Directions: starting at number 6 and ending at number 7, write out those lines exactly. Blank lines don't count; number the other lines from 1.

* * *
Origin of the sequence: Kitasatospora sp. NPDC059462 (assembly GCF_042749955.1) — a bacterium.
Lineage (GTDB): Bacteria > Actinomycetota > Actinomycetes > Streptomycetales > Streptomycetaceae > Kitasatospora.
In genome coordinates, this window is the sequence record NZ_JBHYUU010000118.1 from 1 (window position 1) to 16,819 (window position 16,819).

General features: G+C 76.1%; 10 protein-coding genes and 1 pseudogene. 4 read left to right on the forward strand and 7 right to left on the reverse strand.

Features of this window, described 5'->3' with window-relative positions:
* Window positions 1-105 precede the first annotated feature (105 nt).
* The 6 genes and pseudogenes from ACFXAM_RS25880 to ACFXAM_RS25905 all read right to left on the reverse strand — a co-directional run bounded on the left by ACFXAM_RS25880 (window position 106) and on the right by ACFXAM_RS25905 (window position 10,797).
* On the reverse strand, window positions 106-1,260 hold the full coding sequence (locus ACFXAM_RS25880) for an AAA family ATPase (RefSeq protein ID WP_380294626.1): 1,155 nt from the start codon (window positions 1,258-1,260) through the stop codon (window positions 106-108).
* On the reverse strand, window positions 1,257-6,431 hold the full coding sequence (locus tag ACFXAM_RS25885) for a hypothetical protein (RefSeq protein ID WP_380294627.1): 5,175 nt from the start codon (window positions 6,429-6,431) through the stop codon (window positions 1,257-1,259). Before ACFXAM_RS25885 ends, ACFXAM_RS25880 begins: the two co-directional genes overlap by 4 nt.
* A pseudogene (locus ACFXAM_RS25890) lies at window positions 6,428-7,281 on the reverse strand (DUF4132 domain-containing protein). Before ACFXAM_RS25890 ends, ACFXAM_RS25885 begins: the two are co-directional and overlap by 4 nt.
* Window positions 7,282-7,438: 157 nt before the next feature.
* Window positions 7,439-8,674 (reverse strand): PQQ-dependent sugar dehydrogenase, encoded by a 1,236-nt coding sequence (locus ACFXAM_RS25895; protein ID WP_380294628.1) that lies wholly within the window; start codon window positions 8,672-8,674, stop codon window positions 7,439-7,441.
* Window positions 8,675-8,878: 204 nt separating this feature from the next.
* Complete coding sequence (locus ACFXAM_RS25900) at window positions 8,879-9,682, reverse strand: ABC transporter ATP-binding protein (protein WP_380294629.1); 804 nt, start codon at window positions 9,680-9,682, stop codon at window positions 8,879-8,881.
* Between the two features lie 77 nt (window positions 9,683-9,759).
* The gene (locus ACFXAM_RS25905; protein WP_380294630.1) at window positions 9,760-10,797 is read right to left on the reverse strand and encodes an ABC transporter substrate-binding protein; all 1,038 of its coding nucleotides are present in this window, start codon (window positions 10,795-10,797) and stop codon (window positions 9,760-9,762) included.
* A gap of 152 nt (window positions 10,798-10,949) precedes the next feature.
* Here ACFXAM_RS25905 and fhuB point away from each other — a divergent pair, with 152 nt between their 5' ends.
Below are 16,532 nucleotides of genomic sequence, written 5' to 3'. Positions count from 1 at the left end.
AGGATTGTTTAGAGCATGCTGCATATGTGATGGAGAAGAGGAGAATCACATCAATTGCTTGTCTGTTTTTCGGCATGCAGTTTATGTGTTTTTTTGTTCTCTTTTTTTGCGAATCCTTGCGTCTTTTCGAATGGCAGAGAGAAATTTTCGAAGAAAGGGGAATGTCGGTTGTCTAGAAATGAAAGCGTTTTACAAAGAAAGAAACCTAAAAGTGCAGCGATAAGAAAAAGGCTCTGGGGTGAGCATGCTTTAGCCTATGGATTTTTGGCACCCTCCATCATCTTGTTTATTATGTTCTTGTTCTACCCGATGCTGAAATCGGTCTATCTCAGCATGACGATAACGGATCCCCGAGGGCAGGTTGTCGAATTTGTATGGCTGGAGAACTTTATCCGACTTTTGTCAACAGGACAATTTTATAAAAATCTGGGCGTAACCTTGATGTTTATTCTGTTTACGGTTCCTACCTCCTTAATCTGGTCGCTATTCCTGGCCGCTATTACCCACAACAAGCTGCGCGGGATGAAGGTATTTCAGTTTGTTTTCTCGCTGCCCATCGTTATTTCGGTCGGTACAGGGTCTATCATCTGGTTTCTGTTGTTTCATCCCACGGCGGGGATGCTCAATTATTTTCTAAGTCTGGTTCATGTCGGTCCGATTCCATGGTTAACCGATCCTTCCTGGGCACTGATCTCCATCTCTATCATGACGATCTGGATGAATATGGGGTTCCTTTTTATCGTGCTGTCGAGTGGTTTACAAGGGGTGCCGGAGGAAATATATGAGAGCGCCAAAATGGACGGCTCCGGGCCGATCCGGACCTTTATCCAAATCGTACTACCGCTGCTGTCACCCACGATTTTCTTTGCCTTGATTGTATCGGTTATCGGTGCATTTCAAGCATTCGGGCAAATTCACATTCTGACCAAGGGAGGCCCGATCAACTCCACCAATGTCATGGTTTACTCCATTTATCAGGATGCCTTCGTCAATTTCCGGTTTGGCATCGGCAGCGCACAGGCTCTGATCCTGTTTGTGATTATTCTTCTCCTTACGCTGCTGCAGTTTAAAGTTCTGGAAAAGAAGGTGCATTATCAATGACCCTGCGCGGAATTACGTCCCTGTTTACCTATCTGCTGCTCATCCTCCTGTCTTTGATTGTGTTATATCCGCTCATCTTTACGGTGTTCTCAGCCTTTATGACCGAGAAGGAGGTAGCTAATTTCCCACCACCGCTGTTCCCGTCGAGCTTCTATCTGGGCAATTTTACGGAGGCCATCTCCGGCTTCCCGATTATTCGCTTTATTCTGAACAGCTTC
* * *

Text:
* Window positions 1-105 precede the first annotated feature (105 nt).
* The 6 genes and pseudogenes from ACFXAM_RS25880 to ACFXAM_RS25905 all read right to left on the reverse strand — a co-directional run bounded on the left by ACFXAM_RS25880 (window position 106) and on the right by ACFXAM_RS25905 (window position 10,797).